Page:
It seems to me that the general consensus among our northern brethren is for mugo, while those more southern tend to prefer JBP. One of the major differences between the two is that mugo is an alpine tree, growing at higher elevations and more northern climes. The JBP is a warmer-weather tree that grows at sea level. Perhaps the misunderstandings between the two have more to do with the fact that it takes more heroic measures to keep JBP healthy in colder winters, and more heroic measures to keep mugos happy in extreme summer temperatures.
With enough knowledge of either species, one could get good results, as proven by folks from all over. So perhaps personal preference should have more to do with how much we are willing to do in the off season to keep our tree healthy and vibrant. If I decide mugo is something I want to work with, I am going to consult with folks who have a great deal of experience with them, always tempering what they say with the knowledge that my climate is a bit extreme in the summer months. The same might go for those in northern latitudes for Japanese black pine.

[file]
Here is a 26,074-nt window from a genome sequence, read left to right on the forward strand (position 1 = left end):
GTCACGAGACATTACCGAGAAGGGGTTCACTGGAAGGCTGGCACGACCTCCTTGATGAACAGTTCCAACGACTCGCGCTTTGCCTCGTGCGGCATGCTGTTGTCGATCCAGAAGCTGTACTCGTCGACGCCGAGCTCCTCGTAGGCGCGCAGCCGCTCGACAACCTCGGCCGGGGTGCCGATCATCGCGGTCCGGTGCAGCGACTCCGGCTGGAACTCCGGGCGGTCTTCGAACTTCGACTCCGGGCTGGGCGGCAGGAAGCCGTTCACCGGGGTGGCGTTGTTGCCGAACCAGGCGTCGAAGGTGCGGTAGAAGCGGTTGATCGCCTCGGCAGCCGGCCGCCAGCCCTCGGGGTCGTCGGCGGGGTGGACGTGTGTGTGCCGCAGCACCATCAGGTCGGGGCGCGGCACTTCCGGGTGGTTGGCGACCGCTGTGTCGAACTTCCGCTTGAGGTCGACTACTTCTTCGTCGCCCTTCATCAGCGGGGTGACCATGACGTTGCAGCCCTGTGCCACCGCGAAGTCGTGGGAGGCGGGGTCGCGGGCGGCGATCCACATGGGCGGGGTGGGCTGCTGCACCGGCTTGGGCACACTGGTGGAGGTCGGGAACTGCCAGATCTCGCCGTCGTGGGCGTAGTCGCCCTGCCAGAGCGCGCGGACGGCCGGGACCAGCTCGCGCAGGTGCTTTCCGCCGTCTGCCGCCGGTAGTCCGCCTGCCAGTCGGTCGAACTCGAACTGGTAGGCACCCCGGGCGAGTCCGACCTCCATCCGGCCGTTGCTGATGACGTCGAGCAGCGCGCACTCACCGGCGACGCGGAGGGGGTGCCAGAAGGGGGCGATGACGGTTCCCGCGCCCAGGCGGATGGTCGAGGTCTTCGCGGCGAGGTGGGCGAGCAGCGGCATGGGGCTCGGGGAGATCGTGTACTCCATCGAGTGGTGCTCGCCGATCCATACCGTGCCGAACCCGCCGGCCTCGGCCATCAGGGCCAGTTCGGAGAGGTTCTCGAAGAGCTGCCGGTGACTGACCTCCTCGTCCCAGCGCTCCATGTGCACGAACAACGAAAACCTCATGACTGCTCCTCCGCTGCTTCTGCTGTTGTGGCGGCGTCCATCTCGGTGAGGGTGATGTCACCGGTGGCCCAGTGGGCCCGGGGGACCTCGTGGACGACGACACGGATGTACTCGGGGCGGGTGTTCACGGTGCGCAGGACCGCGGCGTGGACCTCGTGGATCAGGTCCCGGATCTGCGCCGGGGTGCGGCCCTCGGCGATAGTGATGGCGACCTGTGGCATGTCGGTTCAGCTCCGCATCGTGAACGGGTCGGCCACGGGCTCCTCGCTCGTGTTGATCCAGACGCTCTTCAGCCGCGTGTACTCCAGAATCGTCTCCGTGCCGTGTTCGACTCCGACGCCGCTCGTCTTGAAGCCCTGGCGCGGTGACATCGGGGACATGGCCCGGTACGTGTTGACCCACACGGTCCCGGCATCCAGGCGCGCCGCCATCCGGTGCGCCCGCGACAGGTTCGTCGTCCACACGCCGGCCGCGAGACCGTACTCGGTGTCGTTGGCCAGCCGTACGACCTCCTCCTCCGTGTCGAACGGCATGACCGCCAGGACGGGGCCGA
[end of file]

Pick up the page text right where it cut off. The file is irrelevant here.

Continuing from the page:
White pine, scots pine, mugo pine, austrian pine...All have their place depending on where they thrive. I'm in no hurry to attempt to keep large numbers of tropicals here, since I don't have a heated greenhouse or awesome sunroom to keep them happy. It gets too cold here in winter for many tender species without extreme care. I also won't be doing much with larch for the same reason. It gets far too hot and dry for too long here. Larch do not thrive (if they even survive). More's the pity. The same might be said of varieties of pine depending upon where one lives. The more extreme the climate, the stronger the inclination might be for a particular species. Some species may have a wider adaptability than others, but why swim against the stream? Work with something that likes your climate.